Fast Food Nation The Dark Side of the All-American Meal

New York Times Bestseller.

 With a New Afterword

fast-food-nation-dark-side-all-american-meal-eric-schlosser-audio-cover-art“Schlosser has a flair for dazzling scene-setting and an arsenal of startling facts . . . Fast Food Nation points the way but, to resurrect an old fast food slogan, the choice is yours.”—Los Angeles Times

In 2001, Fast Food Nation was published to critical acclaim and became an international bestseller. Eric Schlosser’s exposé revealed how the fast food industry has altered the landscape of America, widened the gap between rich and poor, fueled an epidemic of obesity, and transformed food production throughout the world. The book changed the way millions of people think about what they eat and helped to launch today’s food movement.

In a new afterword for this edition, Schlosser discusses the growing interest in local and organic food, the continued exploitation of poor workers by the food industry, and the need to ensure that every American has access to good, healthy, affordable food. Fast Food Nation is as relevant today as it was a decade ago. The book inspires readers to look beneath the surface of our food system, consider its impact on society and, most of all, think for themselves.

“As disturbing as it is irresistible . . . Exhaustively researched, frighteningly convincing . . . channeling the spirits of Upton Sinclair and Rachel Carson.”—San Francisco Chronicle

“Schlosser shows how the fast food industry conquered both appetite and landscape.”—The New Yorker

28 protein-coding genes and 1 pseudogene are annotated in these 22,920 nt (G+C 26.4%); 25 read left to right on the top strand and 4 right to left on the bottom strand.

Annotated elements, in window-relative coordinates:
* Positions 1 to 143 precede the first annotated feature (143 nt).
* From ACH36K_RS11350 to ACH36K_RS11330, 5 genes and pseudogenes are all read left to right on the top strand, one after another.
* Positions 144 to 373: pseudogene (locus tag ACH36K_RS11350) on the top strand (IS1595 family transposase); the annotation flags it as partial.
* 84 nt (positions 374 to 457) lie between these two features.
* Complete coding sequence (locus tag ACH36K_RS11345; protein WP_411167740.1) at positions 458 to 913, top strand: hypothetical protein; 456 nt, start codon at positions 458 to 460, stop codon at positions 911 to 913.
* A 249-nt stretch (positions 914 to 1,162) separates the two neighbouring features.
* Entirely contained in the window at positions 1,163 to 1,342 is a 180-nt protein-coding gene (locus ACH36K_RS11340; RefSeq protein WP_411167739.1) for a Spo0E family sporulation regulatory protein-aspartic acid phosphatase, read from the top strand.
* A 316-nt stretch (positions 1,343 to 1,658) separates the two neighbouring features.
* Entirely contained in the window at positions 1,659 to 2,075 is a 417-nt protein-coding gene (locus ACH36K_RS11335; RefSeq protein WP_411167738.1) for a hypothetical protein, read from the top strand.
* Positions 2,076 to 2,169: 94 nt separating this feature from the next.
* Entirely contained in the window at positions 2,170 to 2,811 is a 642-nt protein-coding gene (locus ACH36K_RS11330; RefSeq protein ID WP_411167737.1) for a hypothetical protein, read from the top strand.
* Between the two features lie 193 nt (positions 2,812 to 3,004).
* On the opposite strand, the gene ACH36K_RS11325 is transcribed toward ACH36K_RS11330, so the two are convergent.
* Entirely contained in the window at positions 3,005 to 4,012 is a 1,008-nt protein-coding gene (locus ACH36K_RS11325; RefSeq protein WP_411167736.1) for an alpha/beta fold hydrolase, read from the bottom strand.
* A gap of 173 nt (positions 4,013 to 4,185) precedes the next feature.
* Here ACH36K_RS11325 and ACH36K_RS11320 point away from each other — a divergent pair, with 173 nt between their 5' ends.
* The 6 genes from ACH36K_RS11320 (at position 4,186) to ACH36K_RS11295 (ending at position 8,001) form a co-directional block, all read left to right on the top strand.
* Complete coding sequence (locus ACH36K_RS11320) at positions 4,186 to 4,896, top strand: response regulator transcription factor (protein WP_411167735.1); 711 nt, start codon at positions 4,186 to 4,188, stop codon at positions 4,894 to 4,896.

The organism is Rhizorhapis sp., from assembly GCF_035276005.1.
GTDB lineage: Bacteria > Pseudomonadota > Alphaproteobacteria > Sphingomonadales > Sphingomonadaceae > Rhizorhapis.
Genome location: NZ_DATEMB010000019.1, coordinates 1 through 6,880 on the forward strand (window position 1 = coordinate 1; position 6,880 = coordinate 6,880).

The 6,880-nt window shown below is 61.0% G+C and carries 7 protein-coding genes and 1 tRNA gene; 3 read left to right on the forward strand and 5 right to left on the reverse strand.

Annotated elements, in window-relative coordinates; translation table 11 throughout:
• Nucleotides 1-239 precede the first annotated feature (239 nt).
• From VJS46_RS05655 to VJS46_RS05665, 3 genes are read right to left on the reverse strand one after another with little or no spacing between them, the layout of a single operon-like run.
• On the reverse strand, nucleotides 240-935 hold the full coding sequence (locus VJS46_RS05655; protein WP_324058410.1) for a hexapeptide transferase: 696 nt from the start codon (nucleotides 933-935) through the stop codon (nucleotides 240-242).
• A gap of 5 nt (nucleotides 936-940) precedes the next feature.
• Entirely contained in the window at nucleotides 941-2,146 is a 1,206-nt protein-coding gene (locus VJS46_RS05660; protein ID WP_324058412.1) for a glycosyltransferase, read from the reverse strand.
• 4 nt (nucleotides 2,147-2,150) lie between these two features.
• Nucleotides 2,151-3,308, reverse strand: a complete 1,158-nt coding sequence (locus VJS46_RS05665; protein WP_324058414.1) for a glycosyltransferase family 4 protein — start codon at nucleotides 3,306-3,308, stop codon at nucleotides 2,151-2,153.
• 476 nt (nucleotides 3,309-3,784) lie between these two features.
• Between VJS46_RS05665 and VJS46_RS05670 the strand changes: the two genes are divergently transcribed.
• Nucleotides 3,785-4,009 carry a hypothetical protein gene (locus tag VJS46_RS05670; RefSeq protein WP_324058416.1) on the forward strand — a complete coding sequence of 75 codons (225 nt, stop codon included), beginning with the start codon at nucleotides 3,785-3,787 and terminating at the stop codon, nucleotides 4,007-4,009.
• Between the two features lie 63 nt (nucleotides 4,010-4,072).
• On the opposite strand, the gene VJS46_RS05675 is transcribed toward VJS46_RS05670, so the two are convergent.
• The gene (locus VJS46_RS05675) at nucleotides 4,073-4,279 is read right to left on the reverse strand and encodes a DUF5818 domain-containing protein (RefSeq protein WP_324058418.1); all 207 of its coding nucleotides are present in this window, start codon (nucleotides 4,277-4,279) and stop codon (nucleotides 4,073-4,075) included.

Eric Schlosser is a contributing editor for the Atlantic and the author of Fast Food NationReefer Madness, and Chew on This (with Charles Wilson).

Product Details

Paperback: 384 pages

Publisher: Mariner Books; Reprint edition (March 13, 2012)

Language: English

ISBN-10: 9780547750330

ISBN-13: 978-0547750330


Editorial Reviews Review

On any given day, one out of four Americans opts for a quick and cheap meal at a fast-food restaurant, without giving either its speed or its thriftiness a second thought. Fast food is so ubiquitous that it now seems as American, and harmless, as apple pie. But the industry’s drive for consolidation, homogenization, and speed has radically transformed America’s diet, landscape, economy, and workforce, often in insidiously destructive ways. Eric Schlosser, an award-winning journalist, opens his ambitious and ultimately devastating exposé with an introduction to the iconoclasts and high school dropouts, such as Harlan Sanders and the McDonald brothers, who first applied the principles of a factory assembly line to a commercial kitchen. Quickly, however, he moves behind the counter with the overworked and underpaid teenage workers, onto the factory farms where the potatoes and beef are grown, and into the slaughterhouses run by giant meatpacking corporations. Schlosser wants you to know why those French fries taste so good (with a visit to the world’s largest flavor company) and “what really lurks between those sesame-seed buns.” Eater beware: forget your concerns about cholesterol, there is–literally–feces in your meat.